In the essay "Go North, Young Man," explain the writers position by commenting upon the specific points he provides that expand on this idea.
The writer claims that migrants bring with them an energy capable of transforming the reality of those places into where they come, and from where they depart.
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I had to pare the original question. Each of the four questions originally asked would occupy one entire answer. I hope you can repost them at a later time because each of them are compelling.
Rodriguez's essay claims many elements. It's a complex essay because immigration is a complex topic and he knows it. I think that it's important to understand that I don't think Rodriguez is capitulating into a prepared soundbite that traditionally extols the virtues of the immigrant. He does point to their immense energy and how they transformed the landscape of California:
Suddenly, foreign immigrants were everywhere--Iranians were buying into Beverly Hills; the Vietnamese were moving into San Jose; the Chinese were taking all the spaces in the biochemistry courses at UCLA. And Mexicans, poor Mexicans, were making hotel beds, picking peaches in the Central Valley, changing diapers, even impersonating Italian chefs at Santa Monica restaurants... But immigrants are most disconcerting to California because they are everywhere working, transforming the ethos of the state from leisure to labor. Los Angeles is becoming a vast working city, on the order of Hong Kong or Mexico City.
Consider the implications of this particular set of quotes. On one hand, the openness of the California vision helped to construct a reality that was open to everyone. Contrary to the idea of immigration to California moving in a linear pattern from East to West, it really became impacted from the immigration South to North, West to East, and West to more West. The openness of Calfornia's vision helped attract immigrants that helped to make California vastly different from what it was originally seen. Rodriguez makes the point that the idea of energy of immigrants was one that helped to make California different in both composition and mere look. When the Greeley comment of "Go West, Young Man" took hold in America, it was not seen to mean that everyone immerse themselves in California and make a life for themselves there that permanently alters how the state looks and acts. Yet, in fact, this is what happened.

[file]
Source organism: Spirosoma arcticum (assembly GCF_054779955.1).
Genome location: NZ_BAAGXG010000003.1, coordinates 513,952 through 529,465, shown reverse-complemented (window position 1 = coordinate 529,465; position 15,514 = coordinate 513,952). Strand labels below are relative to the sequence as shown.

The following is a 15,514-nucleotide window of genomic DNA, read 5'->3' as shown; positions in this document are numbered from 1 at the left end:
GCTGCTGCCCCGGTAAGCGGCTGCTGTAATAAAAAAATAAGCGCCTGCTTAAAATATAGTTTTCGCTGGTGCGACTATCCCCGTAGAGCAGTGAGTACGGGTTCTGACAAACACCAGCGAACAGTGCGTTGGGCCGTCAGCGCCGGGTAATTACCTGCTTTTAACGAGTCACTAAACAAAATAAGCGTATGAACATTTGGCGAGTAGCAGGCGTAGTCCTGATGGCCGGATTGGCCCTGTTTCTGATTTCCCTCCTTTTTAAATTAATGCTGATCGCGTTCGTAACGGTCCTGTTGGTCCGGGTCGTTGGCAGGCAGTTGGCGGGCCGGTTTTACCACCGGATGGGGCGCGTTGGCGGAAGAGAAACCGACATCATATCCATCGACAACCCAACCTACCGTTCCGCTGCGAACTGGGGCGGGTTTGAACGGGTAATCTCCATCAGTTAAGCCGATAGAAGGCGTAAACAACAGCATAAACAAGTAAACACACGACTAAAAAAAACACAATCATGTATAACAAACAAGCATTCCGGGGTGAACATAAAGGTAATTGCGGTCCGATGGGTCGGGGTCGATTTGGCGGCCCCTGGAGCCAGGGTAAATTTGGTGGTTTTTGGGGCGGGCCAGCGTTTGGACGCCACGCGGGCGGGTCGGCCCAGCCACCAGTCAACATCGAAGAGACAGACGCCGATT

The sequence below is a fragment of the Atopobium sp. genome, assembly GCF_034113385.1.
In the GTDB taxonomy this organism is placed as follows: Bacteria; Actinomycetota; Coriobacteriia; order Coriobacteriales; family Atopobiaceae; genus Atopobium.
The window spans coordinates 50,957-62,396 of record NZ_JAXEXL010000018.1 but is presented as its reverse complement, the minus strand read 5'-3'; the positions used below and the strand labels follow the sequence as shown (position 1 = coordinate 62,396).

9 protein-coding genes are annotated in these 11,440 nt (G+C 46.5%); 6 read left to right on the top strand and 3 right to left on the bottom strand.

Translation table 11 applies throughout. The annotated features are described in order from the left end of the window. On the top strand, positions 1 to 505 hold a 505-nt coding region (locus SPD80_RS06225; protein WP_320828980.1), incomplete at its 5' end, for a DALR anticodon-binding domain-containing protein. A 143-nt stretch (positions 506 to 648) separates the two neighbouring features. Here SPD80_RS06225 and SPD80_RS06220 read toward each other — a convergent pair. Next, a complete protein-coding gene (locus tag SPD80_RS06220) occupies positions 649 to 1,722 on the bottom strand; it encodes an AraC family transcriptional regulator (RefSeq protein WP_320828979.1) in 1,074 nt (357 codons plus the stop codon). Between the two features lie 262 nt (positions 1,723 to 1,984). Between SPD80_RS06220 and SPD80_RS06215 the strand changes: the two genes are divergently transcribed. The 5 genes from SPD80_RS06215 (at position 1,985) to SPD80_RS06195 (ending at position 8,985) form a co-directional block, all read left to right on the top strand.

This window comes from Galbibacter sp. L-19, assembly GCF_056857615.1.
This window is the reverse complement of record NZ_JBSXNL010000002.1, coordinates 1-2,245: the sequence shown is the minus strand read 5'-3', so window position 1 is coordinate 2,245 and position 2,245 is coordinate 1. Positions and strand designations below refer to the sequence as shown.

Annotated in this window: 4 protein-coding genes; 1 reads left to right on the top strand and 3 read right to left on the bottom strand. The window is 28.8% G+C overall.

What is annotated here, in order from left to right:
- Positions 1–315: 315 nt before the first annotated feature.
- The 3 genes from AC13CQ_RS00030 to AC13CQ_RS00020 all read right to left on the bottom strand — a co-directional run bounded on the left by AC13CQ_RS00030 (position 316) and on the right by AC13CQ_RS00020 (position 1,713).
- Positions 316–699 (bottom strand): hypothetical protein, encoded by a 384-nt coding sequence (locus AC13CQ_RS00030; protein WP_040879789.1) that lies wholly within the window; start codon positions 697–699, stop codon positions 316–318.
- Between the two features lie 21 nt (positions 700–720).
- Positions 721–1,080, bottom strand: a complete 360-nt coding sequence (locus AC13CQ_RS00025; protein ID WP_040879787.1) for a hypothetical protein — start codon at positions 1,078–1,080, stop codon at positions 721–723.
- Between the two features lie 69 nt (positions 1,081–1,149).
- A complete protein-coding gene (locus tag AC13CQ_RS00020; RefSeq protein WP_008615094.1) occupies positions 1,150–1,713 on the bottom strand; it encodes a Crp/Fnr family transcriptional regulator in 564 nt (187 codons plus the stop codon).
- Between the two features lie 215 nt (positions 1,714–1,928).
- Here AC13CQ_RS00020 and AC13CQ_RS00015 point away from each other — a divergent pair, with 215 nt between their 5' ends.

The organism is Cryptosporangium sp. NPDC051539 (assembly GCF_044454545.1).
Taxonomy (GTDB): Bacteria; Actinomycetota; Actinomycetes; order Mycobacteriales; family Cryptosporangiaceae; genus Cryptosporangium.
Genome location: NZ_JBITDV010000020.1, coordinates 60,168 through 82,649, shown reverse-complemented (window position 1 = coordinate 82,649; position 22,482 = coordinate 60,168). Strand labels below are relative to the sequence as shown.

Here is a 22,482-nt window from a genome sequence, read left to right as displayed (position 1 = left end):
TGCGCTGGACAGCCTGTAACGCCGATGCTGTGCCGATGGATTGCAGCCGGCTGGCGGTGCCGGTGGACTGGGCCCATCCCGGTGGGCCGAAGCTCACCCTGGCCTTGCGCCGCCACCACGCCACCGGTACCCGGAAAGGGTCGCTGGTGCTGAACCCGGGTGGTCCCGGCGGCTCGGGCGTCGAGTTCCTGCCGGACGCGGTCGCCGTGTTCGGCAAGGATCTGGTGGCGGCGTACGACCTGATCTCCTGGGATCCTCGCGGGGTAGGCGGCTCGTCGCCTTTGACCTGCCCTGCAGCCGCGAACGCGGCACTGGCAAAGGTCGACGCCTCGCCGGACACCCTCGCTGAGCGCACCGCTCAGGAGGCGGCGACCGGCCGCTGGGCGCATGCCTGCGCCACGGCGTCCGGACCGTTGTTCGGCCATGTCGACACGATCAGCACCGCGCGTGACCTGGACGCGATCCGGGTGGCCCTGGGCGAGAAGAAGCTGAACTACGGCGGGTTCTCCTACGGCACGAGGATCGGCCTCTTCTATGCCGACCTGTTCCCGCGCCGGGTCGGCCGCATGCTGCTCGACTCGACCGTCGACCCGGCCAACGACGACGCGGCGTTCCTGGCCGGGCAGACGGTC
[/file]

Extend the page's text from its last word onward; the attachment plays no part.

The energy and transformation that Rodriguez articulates comes out of a fundamental belief, though, that the immigrant is a renegade from all and to all. This is where he pivots in terms of the traditional immigrant debate. He argues that the energy that the immigrant brings to an area, in particular California, is because they have nowhere else to go. Immigration, he argues, offends everyone. It is "offensive" to the "Native" voice because of the perceived fear of invasion, something that Rodriguez himself critiques as the openness of "California," and by extension, America, reveals that there is "no native voice." The only possible exception would be the Native American, whose voice is silenced in Rodriguez's mind. The immigrant "offends" their own sensibility because no one leaves their home willingly. For Rodriguez, the immigrant leaves their home and their village in order to pursue another end. Financial, escape, better life for those at home are all reasons. The energy they bring to this new world is a reflection of the fact that they have nowhere else to go. Sent out by home and by receivers, their energy is all they have, their only release.
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